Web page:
There has been a lot of news coverage about us lately. Everyone is talking about us. Everyone is putting us at the forefront of their programs and claiming they know us. We’re pretty popular right now. We’re trending as I write this. We are the 1 in 5. We are the sufferers and survivors of mental illness.
Yet with all of the discussion surrounding mental health in recent weeks, my fear is that it will fade just like any other trending topic.
I don’t want us to be the forgotten.
I don’t want us to only come to light and be the top news story when a big name succumbs to this illness, this disease, this monster. We are beating hearts that need you. We need you to keep talking. We need to continue to be the breaking news story day in and day out so the conversation continues. Without this conversation our strength diminishes and this is one area where the term, “strength in numbers” is profound.
My name is Michele and I am 1 in 5.
My journey with mental illness stems back farther than my memory serves me however it had always been manageable, that is until life’s greatest honor, life’s greatest blessing and life’s greatest joy brought with it one of my greatest hurdles. I’m sure you thought that I was going to write “nightmares” instead of “hurdles” but I don’t think that would be giving this illness its due. After my boys were born the anxiety and depression hit me like the peak of a horrific nightmare that jolts you awake in the middle of the night taking your breath away. It came on quick and it came on strong. For the past two years I have been on and off medication and in and out of counseling. I have committed to spiritual practices and exercise to help battle the beast in my head. I have read books, articles and have taken advantage of every resource possible to even out my thoughts. Needless to say I work tirelessly every day at my mental health.
For the past two years I have battled fears, both rational and irrational, and panic to where I have found myself on the floor of my kitchen hysterically crying, screaming for help, as my boys slept soundly upstairs. I know what it is like to look in the mirror and pray that you could transform into someone else just like in the movies. I know what it is like to wake up in the morning and not want to get out of bed and face a day where you feel complete dissociation and numbness. I know what it is like to look at that bed and cry because all you want to do is jump back in and close out the world around you. I know what it is like to get so dark and in the trenches that you feel the light is gone forever. There is not one part of this journey that I would choose. In fact, I’m confident that I can speak up on behalf of most of us and say none of us would however with that said I do throw some pretty intense gratitude it’s way because of all of the strength it has given me. I’m a stronger person because of my mental illness and truly live in gratitude because of it. I have found that living in gratitude is one of the greatest tools to battle all of the tides of me. Like the ocean this illness is very unpredictable at times.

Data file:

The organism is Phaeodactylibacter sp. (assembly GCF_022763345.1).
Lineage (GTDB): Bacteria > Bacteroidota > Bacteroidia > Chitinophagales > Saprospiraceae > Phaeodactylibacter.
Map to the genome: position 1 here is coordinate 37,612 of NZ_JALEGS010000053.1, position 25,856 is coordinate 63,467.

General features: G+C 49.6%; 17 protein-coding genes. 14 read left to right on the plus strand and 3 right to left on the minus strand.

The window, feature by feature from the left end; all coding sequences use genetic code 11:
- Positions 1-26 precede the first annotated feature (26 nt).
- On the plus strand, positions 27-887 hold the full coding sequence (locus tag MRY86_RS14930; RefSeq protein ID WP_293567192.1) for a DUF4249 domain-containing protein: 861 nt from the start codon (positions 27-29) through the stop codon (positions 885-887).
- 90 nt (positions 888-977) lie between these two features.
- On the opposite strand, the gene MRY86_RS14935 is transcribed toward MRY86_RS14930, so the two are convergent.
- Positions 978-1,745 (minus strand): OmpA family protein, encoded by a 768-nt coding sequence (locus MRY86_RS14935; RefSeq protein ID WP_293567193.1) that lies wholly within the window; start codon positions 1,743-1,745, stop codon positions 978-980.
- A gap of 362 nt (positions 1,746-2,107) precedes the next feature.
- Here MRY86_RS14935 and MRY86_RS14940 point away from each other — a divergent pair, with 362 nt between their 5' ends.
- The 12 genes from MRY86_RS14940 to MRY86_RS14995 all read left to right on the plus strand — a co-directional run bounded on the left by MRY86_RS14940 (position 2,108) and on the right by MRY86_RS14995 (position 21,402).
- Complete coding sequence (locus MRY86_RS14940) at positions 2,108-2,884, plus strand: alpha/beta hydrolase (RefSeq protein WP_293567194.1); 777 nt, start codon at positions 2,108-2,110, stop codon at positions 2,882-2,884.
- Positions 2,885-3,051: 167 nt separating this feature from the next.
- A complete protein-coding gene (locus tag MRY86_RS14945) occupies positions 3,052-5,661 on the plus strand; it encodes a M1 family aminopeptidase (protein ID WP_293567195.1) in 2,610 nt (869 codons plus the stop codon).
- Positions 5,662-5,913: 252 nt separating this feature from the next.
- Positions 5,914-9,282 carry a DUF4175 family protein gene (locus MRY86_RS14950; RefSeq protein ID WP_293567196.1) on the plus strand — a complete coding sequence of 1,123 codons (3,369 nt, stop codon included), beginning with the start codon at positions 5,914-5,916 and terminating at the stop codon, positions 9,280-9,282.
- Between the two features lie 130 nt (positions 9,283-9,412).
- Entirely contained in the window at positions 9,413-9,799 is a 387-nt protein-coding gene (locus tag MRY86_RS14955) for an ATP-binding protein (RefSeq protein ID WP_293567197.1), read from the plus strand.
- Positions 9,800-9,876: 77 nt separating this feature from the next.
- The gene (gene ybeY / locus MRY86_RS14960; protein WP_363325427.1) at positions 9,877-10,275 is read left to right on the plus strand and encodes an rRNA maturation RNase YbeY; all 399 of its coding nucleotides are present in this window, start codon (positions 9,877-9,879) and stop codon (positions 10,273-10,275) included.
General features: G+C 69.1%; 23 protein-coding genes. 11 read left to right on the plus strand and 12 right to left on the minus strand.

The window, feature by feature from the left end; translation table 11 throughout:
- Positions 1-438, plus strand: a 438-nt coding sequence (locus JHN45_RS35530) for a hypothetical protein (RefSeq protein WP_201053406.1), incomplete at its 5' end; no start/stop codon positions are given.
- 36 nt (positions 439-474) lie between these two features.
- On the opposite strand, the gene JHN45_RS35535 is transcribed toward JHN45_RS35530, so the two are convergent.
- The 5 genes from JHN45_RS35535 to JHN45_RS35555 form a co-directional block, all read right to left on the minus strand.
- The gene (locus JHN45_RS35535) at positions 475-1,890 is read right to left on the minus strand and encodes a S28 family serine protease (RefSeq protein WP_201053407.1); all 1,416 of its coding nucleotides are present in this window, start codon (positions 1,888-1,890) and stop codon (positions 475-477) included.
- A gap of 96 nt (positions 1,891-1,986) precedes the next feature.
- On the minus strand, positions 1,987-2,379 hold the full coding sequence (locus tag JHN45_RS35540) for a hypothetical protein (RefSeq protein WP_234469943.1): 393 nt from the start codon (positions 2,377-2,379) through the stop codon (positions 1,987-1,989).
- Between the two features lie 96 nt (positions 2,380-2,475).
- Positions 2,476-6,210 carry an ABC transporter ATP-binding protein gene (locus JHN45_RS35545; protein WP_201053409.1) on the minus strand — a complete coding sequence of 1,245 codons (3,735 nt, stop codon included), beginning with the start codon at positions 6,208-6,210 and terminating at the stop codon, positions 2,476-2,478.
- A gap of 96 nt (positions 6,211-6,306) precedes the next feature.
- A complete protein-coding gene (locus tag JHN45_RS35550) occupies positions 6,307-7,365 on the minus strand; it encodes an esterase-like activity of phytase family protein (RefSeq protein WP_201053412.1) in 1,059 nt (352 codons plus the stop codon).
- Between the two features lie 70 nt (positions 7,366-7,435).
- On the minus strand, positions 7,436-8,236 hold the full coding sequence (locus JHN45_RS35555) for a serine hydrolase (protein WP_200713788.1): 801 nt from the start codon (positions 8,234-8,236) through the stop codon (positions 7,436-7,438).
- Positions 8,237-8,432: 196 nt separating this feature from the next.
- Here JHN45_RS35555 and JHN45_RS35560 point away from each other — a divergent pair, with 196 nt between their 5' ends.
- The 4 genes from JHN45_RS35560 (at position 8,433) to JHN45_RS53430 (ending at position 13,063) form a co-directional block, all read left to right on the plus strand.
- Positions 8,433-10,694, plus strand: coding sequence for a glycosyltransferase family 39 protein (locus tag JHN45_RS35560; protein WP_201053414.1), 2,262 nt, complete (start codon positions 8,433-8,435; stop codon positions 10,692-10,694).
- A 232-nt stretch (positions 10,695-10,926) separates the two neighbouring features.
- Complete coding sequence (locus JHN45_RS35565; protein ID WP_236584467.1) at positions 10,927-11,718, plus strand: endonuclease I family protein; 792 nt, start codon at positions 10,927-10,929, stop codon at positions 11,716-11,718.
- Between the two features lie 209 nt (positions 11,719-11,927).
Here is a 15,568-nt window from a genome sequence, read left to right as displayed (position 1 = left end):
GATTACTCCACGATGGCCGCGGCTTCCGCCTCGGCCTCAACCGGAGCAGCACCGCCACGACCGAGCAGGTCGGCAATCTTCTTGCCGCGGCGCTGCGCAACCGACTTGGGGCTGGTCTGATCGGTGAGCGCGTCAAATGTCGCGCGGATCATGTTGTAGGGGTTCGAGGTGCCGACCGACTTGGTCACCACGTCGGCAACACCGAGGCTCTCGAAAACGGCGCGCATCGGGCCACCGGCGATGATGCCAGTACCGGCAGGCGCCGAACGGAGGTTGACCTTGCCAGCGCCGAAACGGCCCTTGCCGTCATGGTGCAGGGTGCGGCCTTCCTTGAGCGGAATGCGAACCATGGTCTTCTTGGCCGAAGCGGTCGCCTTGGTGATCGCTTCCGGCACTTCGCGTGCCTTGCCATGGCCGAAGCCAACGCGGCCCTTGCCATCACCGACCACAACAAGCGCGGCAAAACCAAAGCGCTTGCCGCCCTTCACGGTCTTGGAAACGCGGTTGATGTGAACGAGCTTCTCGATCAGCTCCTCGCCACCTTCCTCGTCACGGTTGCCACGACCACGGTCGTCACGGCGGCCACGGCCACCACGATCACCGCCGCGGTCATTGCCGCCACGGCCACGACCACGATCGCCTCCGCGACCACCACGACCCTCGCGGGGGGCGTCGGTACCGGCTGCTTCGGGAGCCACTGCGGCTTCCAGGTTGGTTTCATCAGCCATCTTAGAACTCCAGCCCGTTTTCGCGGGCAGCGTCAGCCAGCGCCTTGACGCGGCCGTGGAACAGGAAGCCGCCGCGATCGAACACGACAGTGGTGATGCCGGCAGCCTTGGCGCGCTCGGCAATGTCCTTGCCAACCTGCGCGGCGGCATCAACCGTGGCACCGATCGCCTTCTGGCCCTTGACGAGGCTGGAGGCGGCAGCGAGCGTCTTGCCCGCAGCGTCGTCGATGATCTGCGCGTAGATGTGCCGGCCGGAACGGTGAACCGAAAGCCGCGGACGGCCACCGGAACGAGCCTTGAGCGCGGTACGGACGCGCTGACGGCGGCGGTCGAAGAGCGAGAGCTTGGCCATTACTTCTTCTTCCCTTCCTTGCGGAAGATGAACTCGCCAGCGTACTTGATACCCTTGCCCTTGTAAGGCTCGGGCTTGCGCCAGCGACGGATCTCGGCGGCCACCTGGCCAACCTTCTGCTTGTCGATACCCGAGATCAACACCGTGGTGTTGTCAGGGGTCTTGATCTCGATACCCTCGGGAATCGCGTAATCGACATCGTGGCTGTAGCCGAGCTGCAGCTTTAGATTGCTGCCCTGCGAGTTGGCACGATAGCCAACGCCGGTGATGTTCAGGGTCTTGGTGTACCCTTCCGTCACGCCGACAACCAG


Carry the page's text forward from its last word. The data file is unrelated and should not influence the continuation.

Our journey is intense. It’s a lifelong commitment full of some of the hardest work we will ever do. While I know the dark far more than I would like I’m proud to say I know the light just as much and if not more so. And I have to tell you it is a glorious light. It’s a light that envelopes you in clarity, peace and a sense of self. While I have come face to face with this beast and looked it in the eyes and conquered it, I know it will always try to get me. It’s the monster under my bed and the ghost of the past lingering in my home. It is the blind spot of my life.
I’m scared. In fact I’m terrified. I’m terrified that we are not doing enough; that we are not talking about this enough. I’m scared for the new mom who is reading this who is saying to herself, “this is me,” but can’t get the words out to the world because she feels paralyzed by her own thoughts, scared of the uncertainty and feels ashamed. I’m scared for those screaming on their floors like I was feeling as if they are trapped in a square, doorless room, and anytime they get up to get out being met with another wall. I’m scared for the many others we look up to who seemingly “have it all,” yet who are crying out in silence. We talk so much about shattering stigma but we can only do that if we keep talking and keep asking questions. Social media is such an incredible avenue these days and I am so grateful for its platform but it’s more than posting hotline and texting numbers. It’s deeper than that. Oh it is far deeper than that.
I ask that you grab our hand, walk with us and please don’t let go. We can’t get the chains off without you. Be ruthless. Get in our face time and time again. We will push you away but please keep coming back. Give us our space to grow but pay attention to when we wilt for we will need to be watered time and time again. Know that our smile doesn’t indicate our happiness and our laughter doesn’t indicate our internal freedom.
Please do not stop talking about me.
Please do not stop talking about us.
We are not the forgotten.